“This is a unique opportunity for us to establish a presence in one of the world’s most iconic and popular shopping destinations and introduce new customers to the Five Below brand,” CEO Joel Anderson told CNBC.
It’s why TJX has seen its same-store sales increase consistently over the last four years, even as other brick-and-mortar retailers have struggled – and managed to grow its market penetrations among younger millennial consumers.
It’s also why the first item ever sold on eBay was a broken laser pointer. The Canadian who bought it was disappointed it was broken, but ultimately stands by the purchase for its historical significance, and because he didn’t pay that much for the item. And while these days, eBay is working hard to rebrand itself as an eCommerce marketplace for new items and rare collectables, for its first decade or so, the site was known for two things: auctions and for being the internet's best hit-or-miss yard sale.
It’s why Jen Coleman and Laura Wiertzema can’t seem to get out of Target without spending $100.
No matter who one is, or where they shop, the good deals hold a very special power.
It seems that at some point, common sense should intervene and consumers should realize that it is not a good savings if they are buying something they weren’t in the market for – because even a discounted item costs more than the zero dollars that buying nothing costs.
But that, according to Kit Yarrow, PhD, a consumer psychologist and professor of psychology and marketing at Golden Gate University, is not actually how the human mind works.
"What you’re really hunting for is the thrill of a bargain, which is when I think a lot of consumers make mistakes. For people, maybe they don’t even have something in mind, they’re just craving that feeling of being a successful competitive force shopper," Dr. Yarrow told Refinery29. "In other words, they want the thrill of feeling like they scored a big victory."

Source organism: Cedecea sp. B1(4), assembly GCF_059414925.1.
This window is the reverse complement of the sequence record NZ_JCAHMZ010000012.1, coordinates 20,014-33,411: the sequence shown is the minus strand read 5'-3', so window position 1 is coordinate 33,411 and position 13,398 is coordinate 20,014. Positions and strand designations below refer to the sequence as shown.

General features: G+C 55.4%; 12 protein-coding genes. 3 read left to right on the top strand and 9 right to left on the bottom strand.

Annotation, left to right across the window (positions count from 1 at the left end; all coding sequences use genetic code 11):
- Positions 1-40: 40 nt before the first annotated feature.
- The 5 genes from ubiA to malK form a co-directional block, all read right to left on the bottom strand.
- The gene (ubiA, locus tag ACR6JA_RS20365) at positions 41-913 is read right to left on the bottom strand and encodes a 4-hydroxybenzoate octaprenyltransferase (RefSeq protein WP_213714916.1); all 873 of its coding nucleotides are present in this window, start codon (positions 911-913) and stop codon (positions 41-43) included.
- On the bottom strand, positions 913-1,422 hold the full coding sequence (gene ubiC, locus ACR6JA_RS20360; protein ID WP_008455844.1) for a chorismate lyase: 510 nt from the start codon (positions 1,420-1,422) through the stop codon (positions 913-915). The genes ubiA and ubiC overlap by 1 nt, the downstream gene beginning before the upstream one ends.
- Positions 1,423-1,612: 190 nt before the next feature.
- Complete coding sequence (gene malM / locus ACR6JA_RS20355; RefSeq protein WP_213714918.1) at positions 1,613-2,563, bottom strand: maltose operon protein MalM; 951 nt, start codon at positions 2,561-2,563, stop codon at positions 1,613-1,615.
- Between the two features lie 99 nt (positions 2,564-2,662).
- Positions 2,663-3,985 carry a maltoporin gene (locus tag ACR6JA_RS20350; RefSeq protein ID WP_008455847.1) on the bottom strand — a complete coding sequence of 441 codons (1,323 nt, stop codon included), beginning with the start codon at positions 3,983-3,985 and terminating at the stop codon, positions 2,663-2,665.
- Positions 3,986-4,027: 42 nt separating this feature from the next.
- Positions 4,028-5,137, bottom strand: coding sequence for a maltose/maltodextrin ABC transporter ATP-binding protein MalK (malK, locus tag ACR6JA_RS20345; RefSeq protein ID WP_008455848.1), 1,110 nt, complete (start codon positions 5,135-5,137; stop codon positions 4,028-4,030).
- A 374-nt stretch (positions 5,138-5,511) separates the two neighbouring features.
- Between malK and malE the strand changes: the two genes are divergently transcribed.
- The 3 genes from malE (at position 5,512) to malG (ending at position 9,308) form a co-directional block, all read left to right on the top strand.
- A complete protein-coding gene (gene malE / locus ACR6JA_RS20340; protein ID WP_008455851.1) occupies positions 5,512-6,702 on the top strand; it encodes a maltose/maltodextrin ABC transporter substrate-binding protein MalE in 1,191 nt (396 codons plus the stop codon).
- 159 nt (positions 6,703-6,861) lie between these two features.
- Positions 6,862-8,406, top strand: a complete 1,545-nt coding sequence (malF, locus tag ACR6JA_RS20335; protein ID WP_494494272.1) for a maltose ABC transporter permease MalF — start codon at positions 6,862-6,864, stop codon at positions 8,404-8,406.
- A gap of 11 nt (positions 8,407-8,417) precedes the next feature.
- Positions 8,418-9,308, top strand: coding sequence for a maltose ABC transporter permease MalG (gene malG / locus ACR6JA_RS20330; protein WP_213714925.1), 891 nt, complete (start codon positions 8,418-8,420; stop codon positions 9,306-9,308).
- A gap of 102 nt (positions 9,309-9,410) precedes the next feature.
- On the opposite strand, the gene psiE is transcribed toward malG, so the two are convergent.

University of Auckland Business School Associate Professor Karen Fernandez noted that a lot of this is also wired to evolutionary hunter-gatherer behavior in humans that is simply hard to knock off. "People want novelty. People like the fact they can hunt and find a bargain [that] maybe somebody else hasn't found."
And, Dr. Yarrow noted, retailers know that – and they know how to turn up those competitive feelings in shoppers by limiting supply and creating a time clock. Customers aren’t rewarded merely by getting the product at a good price, she noted – they are additionally pushed by the desire to win the commerce race.
"There’s a physiological response when we feel like we’ve won something, and I think people really look for that and want that, and Amazon Prime Day is just another day of the year when people feel like, 'Oh, I can get that thrill of winning, of getting something for less,'" Dr. Yarrow said. "When you do score something, it feels great, so you have this burst in dopamine, and people want that feeling again, and it causes a lot of shopping errors."
Errors, notably, that can be seen via a brain scan.
Dr. Dimitri Tsivrikos told the BBC that when one looks at the brains of consumers excited by a bargain, it becomes clear that considering savings makes it harder for consumers to determine whether or not they are actually getting a good deal on the item, independent of the sale price. Bargain hunting, he explained, creates dopamine rushes in consumers, as they feel an increased sense of control of the transaction – and retailers know how to nudge along that “winning feeling.”
So, what can a consumer do?
The experts note that moderation is the key. There is nothing wrong with bargain shopping, and there is such a thing as getting a good deal – but only if the consumer is getting a good price on an item she actually wants.
And for those consumers who perhaps get too much of a rush from saving, they may end up spending far more than they ever intended.
As paradoxical as it may sound, the experts recommend staying away from the bargain bin entirely, because even saving money can become an expensive habit if it gets out of hand.